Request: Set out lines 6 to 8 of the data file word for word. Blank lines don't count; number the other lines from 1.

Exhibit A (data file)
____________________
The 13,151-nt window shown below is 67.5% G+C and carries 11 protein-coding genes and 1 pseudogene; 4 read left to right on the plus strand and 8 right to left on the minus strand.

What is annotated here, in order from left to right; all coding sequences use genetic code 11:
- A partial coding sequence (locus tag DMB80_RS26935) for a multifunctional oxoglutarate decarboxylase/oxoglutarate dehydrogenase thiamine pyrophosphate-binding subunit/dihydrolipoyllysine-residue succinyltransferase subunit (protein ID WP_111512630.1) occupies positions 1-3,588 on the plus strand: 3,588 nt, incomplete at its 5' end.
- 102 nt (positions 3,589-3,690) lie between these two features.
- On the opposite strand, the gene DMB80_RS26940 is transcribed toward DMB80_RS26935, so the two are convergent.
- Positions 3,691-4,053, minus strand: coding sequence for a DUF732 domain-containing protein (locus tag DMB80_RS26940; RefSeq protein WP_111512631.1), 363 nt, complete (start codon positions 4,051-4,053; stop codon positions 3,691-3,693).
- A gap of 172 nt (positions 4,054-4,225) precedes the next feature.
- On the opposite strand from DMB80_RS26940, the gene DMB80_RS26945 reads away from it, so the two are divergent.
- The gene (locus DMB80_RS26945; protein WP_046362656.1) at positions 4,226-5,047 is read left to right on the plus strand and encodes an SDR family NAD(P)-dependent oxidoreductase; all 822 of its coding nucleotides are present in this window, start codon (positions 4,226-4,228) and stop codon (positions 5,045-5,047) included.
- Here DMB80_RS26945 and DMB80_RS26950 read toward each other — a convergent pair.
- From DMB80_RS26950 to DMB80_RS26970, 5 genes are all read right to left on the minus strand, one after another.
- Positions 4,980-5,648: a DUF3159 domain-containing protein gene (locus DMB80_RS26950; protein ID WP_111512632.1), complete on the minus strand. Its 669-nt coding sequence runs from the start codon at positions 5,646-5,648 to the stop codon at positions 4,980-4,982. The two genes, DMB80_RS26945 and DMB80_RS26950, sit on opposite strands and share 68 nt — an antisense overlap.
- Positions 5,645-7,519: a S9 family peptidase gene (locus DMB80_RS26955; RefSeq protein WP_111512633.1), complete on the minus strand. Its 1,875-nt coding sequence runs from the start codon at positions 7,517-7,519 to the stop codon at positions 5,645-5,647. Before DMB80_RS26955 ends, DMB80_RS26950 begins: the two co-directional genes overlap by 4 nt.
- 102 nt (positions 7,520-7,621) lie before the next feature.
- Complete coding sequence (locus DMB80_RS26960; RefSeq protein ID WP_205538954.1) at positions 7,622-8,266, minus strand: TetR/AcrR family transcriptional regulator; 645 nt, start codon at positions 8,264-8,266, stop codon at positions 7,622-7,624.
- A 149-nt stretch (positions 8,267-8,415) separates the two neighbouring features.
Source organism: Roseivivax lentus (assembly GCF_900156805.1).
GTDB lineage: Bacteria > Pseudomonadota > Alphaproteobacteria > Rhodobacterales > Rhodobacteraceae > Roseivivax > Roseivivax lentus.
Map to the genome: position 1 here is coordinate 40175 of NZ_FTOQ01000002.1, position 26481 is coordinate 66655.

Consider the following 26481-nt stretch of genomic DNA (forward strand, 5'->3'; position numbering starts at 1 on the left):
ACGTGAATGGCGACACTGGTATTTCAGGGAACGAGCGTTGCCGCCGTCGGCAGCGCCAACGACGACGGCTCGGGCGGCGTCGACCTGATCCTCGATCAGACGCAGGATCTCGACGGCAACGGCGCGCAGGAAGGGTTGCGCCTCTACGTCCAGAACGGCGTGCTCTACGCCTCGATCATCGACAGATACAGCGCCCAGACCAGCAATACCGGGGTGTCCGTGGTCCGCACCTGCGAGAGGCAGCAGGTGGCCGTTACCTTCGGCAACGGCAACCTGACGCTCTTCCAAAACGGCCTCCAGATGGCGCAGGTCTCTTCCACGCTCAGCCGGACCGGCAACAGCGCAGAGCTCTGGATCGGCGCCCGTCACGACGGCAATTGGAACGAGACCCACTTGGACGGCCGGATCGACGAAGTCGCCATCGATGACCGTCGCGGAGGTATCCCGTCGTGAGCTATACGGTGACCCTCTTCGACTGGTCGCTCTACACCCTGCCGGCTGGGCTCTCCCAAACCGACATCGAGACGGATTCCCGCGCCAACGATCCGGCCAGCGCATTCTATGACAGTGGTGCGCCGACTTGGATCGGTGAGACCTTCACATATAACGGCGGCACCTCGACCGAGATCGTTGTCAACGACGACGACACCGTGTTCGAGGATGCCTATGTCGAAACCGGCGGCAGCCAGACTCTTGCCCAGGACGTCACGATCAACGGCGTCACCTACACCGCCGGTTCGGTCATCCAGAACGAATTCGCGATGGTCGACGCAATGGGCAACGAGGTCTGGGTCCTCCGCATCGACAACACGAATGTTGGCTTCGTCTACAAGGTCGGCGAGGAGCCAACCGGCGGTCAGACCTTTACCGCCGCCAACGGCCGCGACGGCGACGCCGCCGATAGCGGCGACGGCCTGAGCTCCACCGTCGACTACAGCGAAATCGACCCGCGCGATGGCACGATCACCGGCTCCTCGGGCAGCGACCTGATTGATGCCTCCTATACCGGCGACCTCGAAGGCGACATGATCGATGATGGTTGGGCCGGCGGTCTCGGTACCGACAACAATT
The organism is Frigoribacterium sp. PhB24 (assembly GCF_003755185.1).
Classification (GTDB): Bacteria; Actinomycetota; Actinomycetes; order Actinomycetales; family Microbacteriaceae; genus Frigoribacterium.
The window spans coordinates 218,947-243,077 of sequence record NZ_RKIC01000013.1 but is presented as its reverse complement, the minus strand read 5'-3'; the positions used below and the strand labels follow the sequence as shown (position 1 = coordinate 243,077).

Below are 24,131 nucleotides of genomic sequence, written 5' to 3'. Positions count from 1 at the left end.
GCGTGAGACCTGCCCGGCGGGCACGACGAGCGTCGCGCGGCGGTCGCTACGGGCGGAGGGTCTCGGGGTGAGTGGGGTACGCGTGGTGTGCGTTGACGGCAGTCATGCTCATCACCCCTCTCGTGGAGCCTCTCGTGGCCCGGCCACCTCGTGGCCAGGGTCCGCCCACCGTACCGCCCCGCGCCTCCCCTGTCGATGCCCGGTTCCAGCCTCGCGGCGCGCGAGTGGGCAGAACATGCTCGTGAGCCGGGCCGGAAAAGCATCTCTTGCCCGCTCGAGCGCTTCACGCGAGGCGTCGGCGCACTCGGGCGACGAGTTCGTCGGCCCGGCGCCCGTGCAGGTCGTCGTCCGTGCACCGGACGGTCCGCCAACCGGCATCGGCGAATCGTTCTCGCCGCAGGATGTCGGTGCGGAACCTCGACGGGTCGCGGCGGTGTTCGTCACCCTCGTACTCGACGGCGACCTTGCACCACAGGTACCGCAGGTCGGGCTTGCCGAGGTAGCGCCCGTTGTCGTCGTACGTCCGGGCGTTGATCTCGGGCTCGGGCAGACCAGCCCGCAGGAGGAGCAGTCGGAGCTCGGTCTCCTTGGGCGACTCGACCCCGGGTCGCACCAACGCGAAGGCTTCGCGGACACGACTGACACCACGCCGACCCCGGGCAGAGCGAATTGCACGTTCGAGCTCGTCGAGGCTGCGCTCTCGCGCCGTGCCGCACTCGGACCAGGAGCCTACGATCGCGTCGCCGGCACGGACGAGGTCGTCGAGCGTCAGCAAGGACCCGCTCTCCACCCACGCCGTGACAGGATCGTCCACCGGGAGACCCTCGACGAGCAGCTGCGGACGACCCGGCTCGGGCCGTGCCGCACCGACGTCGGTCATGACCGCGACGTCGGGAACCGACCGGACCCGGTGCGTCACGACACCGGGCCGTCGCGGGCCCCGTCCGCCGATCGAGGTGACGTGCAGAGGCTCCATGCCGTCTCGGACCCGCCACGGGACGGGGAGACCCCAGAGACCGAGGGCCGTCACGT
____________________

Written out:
- Positions 3,691-4,053, minus strand: coding sequence for a DUF732 domain-containing protein (locus tag DMB80_RS26940; RefSeq protein WP_111512631.1), 363 nt, complete (start codon positions 4,051-4,053; stop codon positions 3,691-3,693).
- A gap of 172 nt (positions 4,054-4,225) precedes the next feature.
- On the opposite strand from DMB80_RS26940, the gene DMB80_RS26945 reads away from it, so the two are divergent.